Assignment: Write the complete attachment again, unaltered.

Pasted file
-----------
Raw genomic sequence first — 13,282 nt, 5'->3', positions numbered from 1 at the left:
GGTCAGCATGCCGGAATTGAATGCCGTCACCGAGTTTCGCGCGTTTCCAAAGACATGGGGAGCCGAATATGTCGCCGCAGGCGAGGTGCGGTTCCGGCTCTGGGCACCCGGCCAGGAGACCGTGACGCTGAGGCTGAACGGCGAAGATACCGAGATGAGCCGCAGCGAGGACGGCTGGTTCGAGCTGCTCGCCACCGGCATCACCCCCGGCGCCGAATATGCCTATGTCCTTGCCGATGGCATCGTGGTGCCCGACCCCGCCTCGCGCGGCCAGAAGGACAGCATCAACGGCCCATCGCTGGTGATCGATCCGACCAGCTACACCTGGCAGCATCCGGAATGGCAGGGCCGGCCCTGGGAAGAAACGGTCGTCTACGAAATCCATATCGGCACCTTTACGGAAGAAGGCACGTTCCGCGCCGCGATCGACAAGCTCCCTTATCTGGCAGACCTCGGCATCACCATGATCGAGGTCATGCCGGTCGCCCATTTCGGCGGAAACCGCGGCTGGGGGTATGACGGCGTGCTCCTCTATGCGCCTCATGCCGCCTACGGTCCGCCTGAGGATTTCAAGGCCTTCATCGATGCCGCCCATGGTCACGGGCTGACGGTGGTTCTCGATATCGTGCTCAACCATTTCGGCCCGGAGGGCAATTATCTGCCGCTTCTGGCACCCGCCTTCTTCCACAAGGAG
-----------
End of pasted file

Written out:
Raw genomic sequence first — 13,282 nt, 5'->3', positions numbered from 1 at the left:
GGTCAGCATGCCGGAATTGAATGCCGTCACCGAGTTTCGCGCGTTTCCAAAGACATGGGGAGCCGAATATGTCGCCGCAGGCGAGGTGCGGTTCCGGCTCTGGGCACCCGGCCAGGAGACCGTGACGCTGAGGCTGAACGGCGAAGATACCGAGATGAGCCGCAGCGAGGACGGCTGGTTCGAGCTGCTCGCCACCGGCATCACCCCCGGCGCCGAATATGCCTATGTCCTTGCCGATGGCATCGTGGTGCCCGACCCCGCCTCGCGCGGCCAGAAGGACAGCATCAACGGCCCATCGCTGGTGATCGATCCGACCAGCTACACCTGGCAGCATCCGGAATGGCAGGGCCGGCCCTGGGAAGAAACGGTCGTCTACGAAATCCATATCGGCACCTTTACGGAAGAAGGCACGTTCCGCGCCGCGATCGACAAGCTCCCTTATCTGGCAGACCTCGGCATCACCATGATCGAGGTCATGCCGGTCGCCCATTTCGGCGGAAACCGCGGCTGGGGGTATGACGGCGTGCTCCTCTATGCGCCTCATGCCGCCTACGGTCCGCCTGAGGATTTCAAGGCCTTCATCGATGCCGCCCATGGTCACGGGCTGACGGTGGTTCTCGATATCGTGCTCAACCATTTCGGCCCGGAGGGCAATTATCTGCCGCTTCTGGCACCCGCCTTCTTCCACAAGGAG